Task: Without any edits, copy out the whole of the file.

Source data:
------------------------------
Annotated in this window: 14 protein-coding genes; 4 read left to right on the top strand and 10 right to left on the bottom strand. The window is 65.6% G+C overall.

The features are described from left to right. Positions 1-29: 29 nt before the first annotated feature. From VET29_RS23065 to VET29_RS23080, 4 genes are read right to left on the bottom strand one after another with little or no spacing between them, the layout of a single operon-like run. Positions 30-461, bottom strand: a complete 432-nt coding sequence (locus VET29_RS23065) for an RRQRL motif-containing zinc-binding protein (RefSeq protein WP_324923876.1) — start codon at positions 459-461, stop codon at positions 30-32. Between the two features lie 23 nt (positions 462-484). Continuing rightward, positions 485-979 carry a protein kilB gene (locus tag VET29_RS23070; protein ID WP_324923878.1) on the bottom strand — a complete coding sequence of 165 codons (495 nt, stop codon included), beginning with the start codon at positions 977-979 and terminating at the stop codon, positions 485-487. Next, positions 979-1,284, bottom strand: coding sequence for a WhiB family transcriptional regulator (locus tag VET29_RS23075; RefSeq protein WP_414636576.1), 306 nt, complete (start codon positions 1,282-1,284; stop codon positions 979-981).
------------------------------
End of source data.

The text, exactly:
Annotated in this window: 14 protein-coding genes; 4 read left to right on the top strand and 10 right to left on the bottom strand. The window is 65.6% G+C overall.

The features are described from left to right. Positions 1-29: 29 nt before the first annotated feature. From VET29_RS23065 to VET29_RS23080, 4 genes are read right to left on the bottom strand one after another with little or no spacing between them, the layout of a single operon-like run. Positions 30-461, bottom strand: a complete 432-nt coding sequence (locus VET29_RS23065) for an RRQRL motif-containing zinc-binding protein (RefSeq protein WP_324923876.1) — start codon at positions 459-461, stop codon at positions 30-32. Between the two features lie 23 nt (positions 462-484). Continuing rightward, positions 485-979 carry a protein kilB gene (locus tag VET29_RS23070; protein ID WP_324923878.1) on the bottom strand — a complete coding sequence of 165 codons (495 nt, stop codon included), beginning with the start codon at positions 977-979 and terminating at the stop codon, positions 485-487. Next, positions 979-1,284, bottom strand: coding sequence for a WhiB family transcriptional regulator (locus tag VET29_RS23075; RefSeq protein WP_414636576.1), 306 nt, complete (start codon positions 1,282-1,284; stop codon positions 979-981).